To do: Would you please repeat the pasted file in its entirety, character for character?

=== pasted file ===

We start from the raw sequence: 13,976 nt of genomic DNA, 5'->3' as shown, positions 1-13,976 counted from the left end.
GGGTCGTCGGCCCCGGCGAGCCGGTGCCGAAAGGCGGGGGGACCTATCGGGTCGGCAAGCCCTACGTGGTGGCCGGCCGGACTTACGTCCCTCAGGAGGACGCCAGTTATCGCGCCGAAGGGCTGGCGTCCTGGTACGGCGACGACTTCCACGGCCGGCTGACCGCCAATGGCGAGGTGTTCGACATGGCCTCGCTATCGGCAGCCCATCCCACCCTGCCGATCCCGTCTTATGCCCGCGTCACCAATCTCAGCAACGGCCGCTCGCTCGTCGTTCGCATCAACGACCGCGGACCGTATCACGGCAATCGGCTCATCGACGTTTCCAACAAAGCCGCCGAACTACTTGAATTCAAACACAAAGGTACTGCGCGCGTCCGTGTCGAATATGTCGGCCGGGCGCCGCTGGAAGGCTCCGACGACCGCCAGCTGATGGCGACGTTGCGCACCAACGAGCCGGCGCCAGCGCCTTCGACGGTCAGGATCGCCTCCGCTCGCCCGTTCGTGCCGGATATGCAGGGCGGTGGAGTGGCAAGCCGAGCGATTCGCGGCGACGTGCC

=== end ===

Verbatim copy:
We start from the raw sequence: 13,976 nt of genomic DNA, 5'->3' as shown, positions 1-13,976 counted from the left end.
GGGTCGTCGGCCCCGGCGAGCCGGTGCCGAAAGGCGGGGGGACCTATCGGGTCGGCAAGCCCTACGTGGTGGCCGGCCGGACTTACGTCCCTCAGGAGGACGCCAGTTATCGCGCCGAAGGGCTGGCGTCCTGGTACGGCGACGACTTCCACGGCCGGCTGACCGCCAATGGCGAGGTGTTCGACATGGCCTCGCTATCGGCAGCCCATCCCACCCTGCCGATCCCGTCTTATGCCCGCGTCACCAATCTCAGCAACGGCCGCTCGCTCGTCGTTCGCATCAACGACCGCGGACCGTATCACGGCAATCGGCTCATCGACGTTTCCAACAAAGCCGCCGAACTACTTGAATTCAAACACAAAGGTACTGCGCGCGTCCGTGTCGAATATGTCGGCCGGGCGCCGCTGGAAGGCTCCGACGACCGCCAGCTGATGGCGACGTTGCGCACCAACGAGCCGGCGCCAGCGCCTTCGACGGTCAGGATCGCCTCCGCTCGCCCGTTCGTGCCGGATATGCAGGGCGGTGGAGTGGCAAGCCGAGCGATTCGCGGCGACGTGCC